I’ve written a lot about the fact insurance companies don’t view you as a person, but instead as a claim number. Their job is to make sure that your claim costs as little as possible.  So they’ll tell you a case is denied when it shouldn’t be just to see what happens.  Maybe you go away and they save a lot of money.  They’ll be late on your TTD checks with the hopes that you’ll ignore your doctor and return to work.  They’ll refuse to authorize an MRI or a cortisone injection until you see their IME doctor in three months while wishing that you’ll just use your personal insurance instead.

These games usually stop when you get a lawyer, but not always.  If they can discourage just one out of ten people it’s a big money saver for them.

It’s not just at the beginning of the case that this happens, it often happens during the case.  A recent Appellate Court decision shows how true this is.

What happened is an over the road truck driver hurt his spine and ended up with a back surgery.  There was no dispute that he had a work related injury and benefits were paid right away.

While off work due to his injury he had a violent sneezing episode that made his back feel worse. It had already been proven that he had a disc herniation and a second surgery was already recommended before this happened because the first one didn’t solve the problem.

Because he was honest and told his surgeon about the sneezing episode, the insurance company tried to jump on that and say that it was a new accident that is not work related and broke the “chain of causation” between the back condition and work accident. In plain English they were basically saying because you sneezed it made your back way worse so we shouldn’t have to pay you.

The Courts in Illinois fortunately got it right and made the insurance company pay. It helped that pre and post sneezing MRI’s showed the same thing and that there was no new herniation.  In general though this shows how ridiculous an insurance company can and will be.  Do they expect that you won’t sneeze or cough at any point after you get hurt?

To them it’s a money saving game and while they lost this one, they win plenty of others by being ruthless and heartless.  It’s shameful, but you need to know what you are up against, especially when you have a serious injury.  Sometimes they act nice, but I assure you that they are trying to cut off your benefits if they can find a reason, even if it’s for an absurd reason.

The Company Medical Clinic When You Are Hurt At Work

Here’s a pretty typical scenario for an injured worker in Illinois.  You get hurt at work while lifting a box.  Your back starts to hurt you.  You go to your supervisor and tell them what happened. They tell you to stop everything and head to a random medical facility which is a clinic which makes a lot of money from seeing injured workers.  Sometimes your company is so big that the “clinic” is on their property.

You go to their chosen doctor or physicians assistant and tell them what’s wrong. You could tell them that you feel a stabbing pain in your back that is radiating down your legs. This would be the signs of a herniated disc which is a very serious injury.  Lo and behold they tell you that you are fine and can return to work.  You start to wonder if you are in the Twilight Zone.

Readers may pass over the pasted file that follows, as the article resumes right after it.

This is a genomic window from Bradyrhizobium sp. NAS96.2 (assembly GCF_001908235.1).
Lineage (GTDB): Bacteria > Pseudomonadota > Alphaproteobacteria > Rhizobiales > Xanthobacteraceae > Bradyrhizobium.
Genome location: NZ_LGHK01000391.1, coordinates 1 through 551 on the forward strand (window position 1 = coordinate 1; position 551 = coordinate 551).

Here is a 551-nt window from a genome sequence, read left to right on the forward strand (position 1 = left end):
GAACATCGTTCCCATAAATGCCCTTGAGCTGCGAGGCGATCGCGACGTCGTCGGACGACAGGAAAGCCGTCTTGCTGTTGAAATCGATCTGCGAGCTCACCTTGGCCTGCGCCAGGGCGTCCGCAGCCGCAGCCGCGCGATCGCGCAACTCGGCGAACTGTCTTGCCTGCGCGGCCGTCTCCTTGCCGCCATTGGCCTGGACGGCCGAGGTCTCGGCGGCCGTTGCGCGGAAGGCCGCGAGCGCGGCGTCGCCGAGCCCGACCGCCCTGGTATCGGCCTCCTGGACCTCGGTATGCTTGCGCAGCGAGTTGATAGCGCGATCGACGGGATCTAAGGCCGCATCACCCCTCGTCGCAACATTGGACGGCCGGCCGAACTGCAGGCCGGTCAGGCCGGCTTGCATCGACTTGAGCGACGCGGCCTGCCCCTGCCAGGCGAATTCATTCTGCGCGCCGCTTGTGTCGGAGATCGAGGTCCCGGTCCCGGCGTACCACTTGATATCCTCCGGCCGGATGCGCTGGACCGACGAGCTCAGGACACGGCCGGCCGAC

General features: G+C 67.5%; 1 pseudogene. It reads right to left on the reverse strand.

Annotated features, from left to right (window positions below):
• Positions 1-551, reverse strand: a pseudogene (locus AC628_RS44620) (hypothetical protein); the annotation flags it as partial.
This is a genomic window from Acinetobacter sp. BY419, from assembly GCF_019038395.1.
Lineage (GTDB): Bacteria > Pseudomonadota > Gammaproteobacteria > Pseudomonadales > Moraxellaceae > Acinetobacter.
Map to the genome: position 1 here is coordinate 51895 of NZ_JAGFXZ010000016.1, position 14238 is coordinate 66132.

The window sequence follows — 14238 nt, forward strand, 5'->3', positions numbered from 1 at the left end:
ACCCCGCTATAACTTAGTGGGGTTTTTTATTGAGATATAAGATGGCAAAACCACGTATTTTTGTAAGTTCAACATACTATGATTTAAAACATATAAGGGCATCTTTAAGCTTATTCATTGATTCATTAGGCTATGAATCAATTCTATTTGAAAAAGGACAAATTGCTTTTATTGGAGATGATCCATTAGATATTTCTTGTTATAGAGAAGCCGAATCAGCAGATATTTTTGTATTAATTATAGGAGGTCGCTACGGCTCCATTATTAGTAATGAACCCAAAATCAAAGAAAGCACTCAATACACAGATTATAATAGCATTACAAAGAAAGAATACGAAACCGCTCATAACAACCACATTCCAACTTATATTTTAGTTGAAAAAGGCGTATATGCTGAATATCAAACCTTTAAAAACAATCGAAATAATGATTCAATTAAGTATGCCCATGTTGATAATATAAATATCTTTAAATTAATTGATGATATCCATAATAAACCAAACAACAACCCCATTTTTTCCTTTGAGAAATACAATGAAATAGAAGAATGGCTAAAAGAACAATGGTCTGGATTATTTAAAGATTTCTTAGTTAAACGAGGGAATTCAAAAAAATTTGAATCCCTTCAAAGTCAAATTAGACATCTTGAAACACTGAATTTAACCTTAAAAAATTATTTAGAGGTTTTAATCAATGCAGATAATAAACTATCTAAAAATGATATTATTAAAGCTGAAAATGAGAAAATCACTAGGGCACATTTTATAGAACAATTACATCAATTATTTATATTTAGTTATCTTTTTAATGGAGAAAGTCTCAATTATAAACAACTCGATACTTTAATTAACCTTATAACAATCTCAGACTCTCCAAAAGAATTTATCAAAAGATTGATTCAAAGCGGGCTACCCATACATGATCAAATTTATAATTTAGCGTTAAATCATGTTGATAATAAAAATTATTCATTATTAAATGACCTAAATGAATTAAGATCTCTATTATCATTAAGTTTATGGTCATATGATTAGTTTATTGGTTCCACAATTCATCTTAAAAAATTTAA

So what’s going on and what do you do?

These company medical clinics are money making machines for their owners.  They get and keep the business not by looking out for their patients, but by saying what the company or insurance adjuster wants them to say.  If they order a bunch of expensive tests that you need (like a MRI) and they show you are seriously hurt, that could cost the company some money.  If you question them you will find that they can be very rude.  Remember, they aren’t looking out for you.

While they can send you to their clinic, they can’t stop you from seeing your own, independent doctor of your own choosing.  These clinics aren’t usually run by orthopedic doctors or other specialists.  So if you get referred to a spine doctor by your family physician and that doctor says you need to have a MRI, start physical therapy, temporarily stop working, etc. we are usually able to get benefits started for you right away.

Not everyone at these clinics is unethical, but I wouldn’t trust their diagnosis of you, especially when they say you are fine after a 5-10 minute exam and your body is telling you otherwise.  You have a right to your own medical opinion from someone you want to see and you should take it.

If you need someone in your corner or just have questions, fill out our contact form or call us at (312) 346-5578 for a free consultation.

Sick Building Syndrome and Illinois Work Comp

Is your workplace making you sick, literally? We all have those days were the white lights and glare of the computer monitor just physically drains our bodies.  That’s not likely a compensable work related injury.  But what if something about the building you work in is causing you problems? Sick building syndrome is a real thing, and it may be covered under Illinois workers compensation laws depending on what happened to you.

Some signs and symptoms of sick building syndrome (SBS) include headache and dizziness, nausea, and overall allergy or flu like symptoms. These symptoms come and go depending on when you are in the building. There is no identifiable actual illness however; excessive stress and dissatisfaction can be associated with the symptoms as well. SBS can make your days at work miserable. There is some possibility that SBS could be caused by ventilation issues and contaminates from outside sources such as bacteria and mold. Some prevention measures could include placing toxin absorbing plants around the office, increasing the number of air exchanges in the HVAC system, and increasing overall ventilation in the building.

Workers compensation will cover your medical care, and lost wages due to an injury associated with your place of employment. The key to winning a case is getting a medical doctor to state that the building environment is causing or contributing to your health problems.  Sometimes you know it’s true, but if you can’t prove it, you won’t win your case.  So how do you prove it?